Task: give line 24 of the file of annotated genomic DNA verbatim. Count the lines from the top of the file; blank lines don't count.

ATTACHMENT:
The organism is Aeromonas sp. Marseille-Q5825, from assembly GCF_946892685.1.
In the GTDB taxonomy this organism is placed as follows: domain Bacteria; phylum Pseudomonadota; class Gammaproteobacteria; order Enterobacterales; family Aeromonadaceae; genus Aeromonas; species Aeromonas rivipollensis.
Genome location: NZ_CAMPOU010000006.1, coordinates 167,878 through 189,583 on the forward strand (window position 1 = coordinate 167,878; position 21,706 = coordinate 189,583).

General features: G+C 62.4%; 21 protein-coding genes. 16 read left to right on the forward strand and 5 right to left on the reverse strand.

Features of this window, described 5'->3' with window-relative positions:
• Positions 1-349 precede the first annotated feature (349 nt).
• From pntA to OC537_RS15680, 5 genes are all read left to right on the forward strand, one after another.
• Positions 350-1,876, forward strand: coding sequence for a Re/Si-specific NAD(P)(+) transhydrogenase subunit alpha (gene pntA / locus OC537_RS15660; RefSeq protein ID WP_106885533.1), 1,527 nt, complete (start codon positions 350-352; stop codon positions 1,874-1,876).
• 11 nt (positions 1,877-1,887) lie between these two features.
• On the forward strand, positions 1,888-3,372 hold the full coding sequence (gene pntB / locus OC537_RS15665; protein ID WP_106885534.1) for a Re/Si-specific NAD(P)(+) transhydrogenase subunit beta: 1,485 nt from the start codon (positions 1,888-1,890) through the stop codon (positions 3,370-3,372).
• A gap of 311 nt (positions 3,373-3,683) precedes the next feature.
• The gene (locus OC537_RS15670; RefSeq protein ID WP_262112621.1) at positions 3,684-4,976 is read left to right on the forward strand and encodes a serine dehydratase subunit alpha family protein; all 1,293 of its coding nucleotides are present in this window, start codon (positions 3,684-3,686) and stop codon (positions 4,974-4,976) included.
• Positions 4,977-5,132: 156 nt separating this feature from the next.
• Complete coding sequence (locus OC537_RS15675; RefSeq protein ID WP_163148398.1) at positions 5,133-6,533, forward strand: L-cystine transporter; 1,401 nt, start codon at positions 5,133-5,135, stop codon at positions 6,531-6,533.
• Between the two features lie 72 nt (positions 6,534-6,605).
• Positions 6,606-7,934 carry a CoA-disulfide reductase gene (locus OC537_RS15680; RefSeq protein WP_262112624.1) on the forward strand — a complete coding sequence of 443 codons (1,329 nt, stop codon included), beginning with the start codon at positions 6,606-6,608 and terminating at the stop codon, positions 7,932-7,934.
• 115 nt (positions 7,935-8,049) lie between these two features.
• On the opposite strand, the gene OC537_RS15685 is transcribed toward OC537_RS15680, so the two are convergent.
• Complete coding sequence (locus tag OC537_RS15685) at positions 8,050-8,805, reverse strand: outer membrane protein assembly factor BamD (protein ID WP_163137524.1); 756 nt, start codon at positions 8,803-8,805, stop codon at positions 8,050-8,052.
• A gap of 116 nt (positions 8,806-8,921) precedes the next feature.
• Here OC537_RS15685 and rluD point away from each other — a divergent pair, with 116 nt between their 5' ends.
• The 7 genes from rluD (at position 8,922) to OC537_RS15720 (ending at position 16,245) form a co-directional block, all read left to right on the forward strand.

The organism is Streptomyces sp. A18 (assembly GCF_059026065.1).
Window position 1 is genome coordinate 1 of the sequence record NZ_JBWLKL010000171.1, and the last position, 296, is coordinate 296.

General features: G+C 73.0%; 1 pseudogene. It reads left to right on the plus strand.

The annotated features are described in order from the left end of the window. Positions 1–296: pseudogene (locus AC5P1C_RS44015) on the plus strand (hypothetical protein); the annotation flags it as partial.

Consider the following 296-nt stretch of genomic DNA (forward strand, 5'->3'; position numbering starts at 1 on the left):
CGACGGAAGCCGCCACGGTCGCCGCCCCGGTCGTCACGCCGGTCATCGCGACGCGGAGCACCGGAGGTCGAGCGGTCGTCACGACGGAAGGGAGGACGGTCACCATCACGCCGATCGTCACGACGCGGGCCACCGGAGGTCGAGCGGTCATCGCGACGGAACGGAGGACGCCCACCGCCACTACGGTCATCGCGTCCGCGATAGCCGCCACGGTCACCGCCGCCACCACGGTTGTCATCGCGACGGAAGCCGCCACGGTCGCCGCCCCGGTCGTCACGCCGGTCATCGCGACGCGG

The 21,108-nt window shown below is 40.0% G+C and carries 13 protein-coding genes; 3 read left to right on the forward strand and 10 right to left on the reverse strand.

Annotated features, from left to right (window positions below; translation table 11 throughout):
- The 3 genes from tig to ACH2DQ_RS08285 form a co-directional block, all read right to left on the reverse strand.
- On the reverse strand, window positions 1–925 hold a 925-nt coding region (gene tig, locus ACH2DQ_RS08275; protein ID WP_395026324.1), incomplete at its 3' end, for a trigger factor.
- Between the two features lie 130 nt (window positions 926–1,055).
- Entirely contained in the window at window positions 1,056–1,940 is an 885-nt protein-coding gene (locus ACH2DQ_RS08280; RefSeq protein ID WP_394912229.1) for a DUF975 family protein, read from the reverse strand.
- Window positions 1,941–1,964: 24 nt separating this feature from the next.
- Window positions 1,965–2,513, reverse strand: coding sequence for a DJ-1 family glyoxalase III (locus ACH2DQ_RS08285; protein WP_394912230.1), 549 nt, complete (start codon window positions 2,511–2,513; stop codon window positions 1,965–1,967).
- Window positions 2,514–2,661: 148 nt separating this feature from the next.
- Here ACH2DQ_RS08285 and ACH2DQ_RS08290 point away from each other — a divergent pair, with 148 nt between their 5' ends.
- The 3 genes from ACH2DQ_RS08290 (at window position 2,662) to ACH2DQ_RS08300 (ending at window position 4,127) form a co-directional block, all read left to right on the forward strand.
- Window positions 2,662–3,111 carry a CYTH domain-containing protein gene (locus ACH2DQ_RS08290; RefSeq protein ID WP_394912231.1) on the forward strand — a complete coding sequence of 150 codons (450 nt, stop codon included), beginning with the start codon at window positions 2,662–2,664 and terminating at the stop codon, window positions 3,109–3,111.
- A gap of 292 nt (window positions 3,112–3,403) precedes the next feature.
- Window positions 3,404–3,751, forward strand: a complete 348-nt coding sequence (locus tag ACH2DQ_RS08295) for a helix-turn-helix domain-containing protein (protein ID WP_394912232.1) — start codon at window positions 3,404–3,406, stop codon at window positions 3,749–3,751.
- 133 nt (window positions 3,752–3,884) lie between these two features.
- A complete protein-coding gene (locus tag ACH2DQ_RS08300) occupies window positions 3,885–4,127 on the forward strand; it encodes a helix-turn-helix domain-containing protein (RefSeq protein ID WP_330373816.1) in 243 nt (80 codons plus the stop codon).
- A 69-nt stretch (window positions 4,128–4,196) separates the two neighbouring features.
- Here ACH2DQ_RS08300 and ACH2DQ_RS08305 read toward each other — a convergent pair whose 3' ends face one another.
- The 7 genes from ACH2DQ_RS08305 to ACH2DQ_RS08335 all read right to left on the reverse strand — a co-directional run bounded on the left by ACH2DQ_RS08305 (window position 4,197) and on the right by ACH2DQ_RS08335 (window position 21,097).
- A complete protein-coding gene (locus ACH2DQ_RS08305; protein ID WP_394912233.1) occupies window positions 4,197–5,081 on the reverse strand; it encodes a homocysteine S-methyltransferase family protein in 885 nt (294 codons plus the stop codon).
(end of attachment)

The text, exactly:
Window position 1 is genome coordinate 1 of the sequence record NZ_JBWLKL010000171.1, and the last position, 296, is coordinate 296.